Richard J. George, Ph.D.

For Walmart this appears to be a no brainer. The category is experiencing declining profits and logistical service issues. I suspect the space will be used for higher margin, fast turn options. It also makes sense from an ethical, not to mention a public relations point of view. Cigarettes are addictive and a leading cause of cancer. For those who still purchase I suspect convenience stores, gas stations and dollar stores will see increased demand.

David Slavick

Walmart demographics align with tobacco users, though total usage is at an all-time low. As an addictive controlled substance it remains a pleasure product for women which still boggles the mind. CVS dropping sales did not cause people to quit. You can easily get the product at any gas station or c-store or grocery chain. Making the product less accessible is an inconvenience, but not a deterrent. Yes they will phase it out – but a trip to the store many times is due to the need for the product.

Rich Duprey

Another dumb decision, though c-stores will cheer as they own about 70 percent of the cigarette market. Yes, smoking isn’t good for you, but I’m sure Walmart’s candy aisle, soda aisle, and all the other unhealthy foods the retailer sells aren’t going away. It’s ludicrous to talk about Walmart’s decision being born of developing “healthy” relationships with its customers when it’s killing them through obesity-inducing products throughout the rest of its store. It will unnecessarily drive customers who choose to smoke to the competition.

8 months 22 hours ago

This is clearly an exit of a low or negative margin category. Make no mistake, this is a business decision. Many grocers have also quietly made this decision.

I notice many times lately the only cash register open besides self checkout is the tobacco register at Walart. I suspect they are tired of having to staff it. Also that one line is very long, you may be waiting 15 minutes in that line just so you can buy cigarettes. It would save you time to use self checkout with no line and stop at a convenience store for cigarettes.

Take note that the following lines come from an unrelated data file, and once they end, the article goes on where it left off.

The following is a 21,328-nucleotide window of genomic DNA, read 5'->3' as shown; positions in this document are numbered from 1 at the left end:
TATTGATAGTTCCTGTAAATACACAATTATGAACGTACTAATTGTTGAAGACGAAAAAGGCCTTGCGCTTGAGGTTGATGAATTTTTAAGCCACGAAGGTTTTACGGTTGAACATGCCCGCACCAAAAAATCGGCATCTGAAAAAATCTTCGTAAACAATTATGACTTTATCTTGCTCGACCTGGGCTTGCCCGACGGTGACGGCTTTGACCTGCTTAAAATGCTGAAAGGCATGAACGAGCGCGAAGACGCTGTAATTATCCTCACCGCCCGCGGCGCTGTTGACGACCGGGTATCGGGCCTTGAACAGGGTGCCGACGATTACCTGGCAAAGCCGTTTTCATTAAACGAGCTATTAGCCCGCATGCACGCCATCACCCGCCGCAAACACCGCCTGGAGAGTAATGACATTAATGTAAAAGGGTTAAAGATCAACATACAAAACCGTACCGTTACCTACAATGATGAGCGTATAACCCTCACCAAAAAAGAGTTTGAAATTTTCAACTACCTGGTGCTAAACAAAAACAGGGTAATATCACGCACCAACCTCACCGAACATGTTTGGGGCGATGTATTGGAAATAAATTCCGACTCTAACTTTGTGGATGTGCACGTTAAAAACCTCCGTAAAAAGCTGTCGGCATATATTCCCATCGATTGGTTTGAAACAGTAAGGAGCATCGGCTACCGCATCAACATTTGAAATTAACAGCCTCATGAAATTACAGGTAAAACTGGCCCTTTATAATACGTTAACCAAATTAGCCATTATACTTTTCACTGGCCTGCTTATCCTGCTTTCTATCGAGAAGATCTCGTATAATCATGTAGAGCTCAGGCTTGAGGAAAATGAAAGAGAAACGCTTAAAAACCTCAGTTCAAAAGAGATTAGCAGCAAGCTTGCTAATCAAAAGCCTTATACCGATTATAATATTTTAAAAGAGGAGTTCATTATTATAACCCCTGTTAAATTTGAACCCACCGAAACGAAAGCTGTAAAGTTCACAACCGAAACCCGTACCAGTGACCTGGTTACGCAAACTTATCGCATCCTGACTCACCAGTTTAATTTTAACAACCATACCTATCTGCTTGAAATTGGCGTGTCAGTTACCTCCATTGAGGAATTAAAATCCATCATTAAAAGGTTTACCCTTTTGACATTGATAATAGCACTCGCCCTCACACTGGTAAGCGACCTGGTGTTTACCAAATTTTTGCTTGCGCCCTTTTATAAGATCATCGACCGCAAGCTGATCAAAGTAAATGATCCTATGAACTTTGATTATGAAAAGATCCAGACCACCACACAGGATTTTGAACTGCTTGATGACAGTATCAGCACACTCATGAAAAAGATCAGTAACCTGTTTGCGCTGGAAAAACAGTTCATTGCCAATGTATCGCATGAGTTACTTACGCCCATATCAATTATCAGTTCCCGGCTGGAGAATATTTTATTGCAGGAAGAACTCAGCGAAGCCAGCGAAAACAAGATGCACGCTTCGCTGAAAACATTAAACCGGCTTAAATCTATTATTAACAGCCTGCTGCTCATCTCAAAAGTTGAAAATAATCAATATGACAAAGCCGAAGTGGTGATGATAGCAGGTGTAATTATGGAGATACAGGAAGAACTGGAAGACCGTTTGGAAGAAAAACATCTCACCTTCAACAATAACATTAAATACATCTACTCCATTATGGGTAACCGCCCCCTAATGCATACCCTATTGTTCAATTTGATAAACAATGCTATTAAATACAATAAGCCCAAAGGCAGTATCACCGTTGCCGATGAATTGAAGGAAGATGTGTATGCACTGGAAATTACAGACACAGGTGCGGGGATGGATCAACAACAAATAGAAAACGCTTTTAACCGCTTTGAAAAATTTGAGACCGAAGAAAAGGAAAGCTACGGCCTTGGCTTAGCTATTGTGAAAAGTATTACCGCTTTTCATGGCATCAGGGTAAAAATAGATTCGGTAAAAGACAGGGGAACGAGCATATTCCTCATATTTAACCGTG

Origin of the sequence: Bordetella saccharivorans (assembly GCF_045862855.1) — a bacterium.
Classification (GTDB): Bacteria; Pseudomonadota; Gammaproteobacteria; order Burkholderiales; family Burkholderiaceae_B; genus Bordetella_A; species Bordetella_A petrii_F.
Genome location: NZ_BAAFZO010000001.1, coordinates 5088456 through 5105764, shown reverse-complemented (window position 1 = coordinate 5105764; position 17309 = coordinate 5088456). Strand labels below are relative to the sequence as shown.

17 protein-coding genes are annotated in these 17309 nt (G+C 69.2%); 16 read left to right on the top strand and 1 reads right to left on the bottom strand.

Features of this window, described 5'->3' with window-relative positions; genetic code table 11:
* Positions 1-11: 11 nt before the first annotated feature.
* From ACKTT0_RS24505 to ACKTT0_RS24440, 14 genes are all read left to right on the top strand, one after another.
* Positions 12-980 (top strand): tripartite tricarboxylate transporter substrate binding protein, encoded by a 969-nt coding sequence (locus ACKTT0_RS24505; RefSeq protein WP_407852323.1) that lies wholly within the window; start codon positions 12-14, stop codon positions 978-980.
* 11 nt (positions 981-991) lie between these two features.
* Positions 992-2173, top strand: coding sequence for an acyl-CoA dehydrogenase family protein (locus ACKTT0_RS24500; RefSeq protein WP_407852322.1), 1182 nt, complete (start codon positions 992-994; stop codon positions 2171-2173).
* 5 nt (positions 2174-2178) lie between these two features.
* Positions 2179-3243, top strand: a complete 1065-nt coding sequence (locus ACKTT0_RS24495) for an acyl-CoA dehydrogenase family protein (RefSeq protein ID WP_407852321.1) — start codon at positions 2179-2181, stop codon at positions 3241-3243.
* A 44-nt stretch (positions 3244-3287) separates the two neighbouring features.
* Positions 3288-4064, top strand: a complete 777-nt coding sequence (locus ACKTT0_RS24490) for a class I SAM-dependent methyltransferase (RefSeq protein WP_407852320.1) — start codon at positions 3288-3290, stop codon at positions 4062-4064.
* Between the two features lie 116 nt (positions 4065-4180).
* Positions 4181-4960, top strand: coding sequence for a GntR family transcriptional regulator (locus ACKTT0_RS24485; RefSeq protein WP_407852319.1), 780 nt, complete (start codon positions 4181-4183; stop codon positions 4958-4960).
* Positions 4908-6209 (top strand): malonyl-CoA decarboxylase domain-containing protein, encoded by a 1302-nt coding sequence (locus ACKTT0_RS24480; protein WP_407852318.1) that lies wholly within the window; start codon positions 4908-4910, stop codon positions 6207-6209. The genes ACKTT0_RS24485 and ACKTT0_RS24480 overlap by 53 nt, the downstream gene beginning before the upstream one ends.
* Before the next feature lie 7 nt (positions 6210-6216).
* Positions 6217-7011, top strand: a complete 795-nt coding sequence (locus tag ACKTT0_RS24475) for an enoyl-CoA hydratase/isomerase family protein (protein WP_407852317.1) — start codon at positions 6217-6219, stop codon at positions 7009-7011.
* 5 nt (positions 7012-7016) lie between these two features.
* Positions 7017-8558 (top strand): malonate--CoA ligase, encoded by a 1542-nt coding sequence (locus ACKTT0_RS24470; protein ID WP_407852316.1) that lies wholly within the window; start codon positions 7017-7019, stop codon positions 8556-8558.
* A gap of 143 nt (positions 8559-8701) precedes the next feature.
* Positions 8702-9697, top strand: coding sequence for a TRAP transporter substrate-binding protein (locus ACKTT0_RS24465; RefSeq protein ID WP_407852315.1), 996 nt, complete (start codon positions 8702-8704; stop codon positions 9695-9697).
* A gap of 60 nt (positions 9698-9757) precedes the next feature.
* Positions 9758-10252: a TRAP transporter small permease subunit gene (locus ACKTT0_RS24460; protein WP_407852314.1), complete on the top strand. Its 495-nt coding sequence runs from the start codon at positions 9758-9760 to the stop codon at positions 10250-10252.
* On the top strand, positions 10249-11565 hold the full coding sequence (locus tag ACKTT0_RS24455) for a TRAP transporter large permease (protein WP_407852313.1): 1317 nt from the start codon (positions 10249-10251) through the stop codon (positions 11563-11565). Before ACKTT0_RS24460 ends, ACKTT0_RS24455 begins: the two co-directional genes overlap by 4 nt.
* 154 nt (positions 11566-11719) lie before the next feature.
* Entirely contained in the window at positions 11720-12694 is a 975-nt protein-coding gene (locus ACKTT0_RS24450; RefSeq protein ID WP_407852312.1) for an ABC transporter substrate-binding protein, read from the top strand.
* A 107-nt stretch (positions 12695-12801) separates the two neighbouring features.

Also many Walmart locations have gas stations in the parking lot including 800+ run by Murphy and probably 300 run by Walmart itself so tobacco sales can continue via the gas stations in many cases. It should not be a huge deal for customers. Cigarette use keeps declining.

Ananda Chakravarty
This is a major Walmart decision. According to the CDC, over 30.8MM adults smoke in the US. Walmart has been carrying conflicting messages through a strong health and wellness focus with pharmacy products and the unhealthy cigarette so this move is a reasoned decision. Will they phase out most of its cigarette sales over five years — yes, much faster than that would be the expectation as they see sales from other less unhealthy products (chips, soda, candy) can quickly replace the loss. It’s important to note, a typical convenience store can generate profit margins in the range of 18.3% for cigarettes, so this remains a potentially profitable category in some parts of the US especially where smoking is more common. Whether other big box retailers follow suit is hard to say — US tobacco manufacturers still generate over $100B in sales (2022). However, most national big box brands already have removed cigarettes from their assortments. Ironically you’ll still find stores like Home Depot selling ashtrays. Some key players that haven’t yet made this move… Read more »
Craig Sundstrom

“Target got out of the cigarette and tobacco business in 1996…” More than a quarter century ago. For those who like to compare Walmart and Target, it’s harder to imagine a clearer demonstration of how different they can be.

Brian Kelly
8 months 20 hours ago

What’s the role of tobacco category? Are the “Dollar” stores selling them? What about booze? Seems that category also over indexes with WMT shoppers. What drives the WMT decision, low sales or public health?

John Karolefski

Why five years? How about ten. Maybe twenty.

Rachelle King

Walmart has said their goal is to become America’s neighborhood health destination. Yet, they are on the fence about if, when and how to stop selling tobacco. This is not hard. Stop selling tobacco and become America’s neighborhood health destination. Or, keep selling tobacco and admit the goal of becoming a health destination is really a fantasy.

There is no middle ground here. Few consumers can benefit more from vigilance on health and wellness as Walmart’s consumers.

Walmart has an opportunity to do good and lead healthy change. This is a very real challenge for their affinity for healthy profits.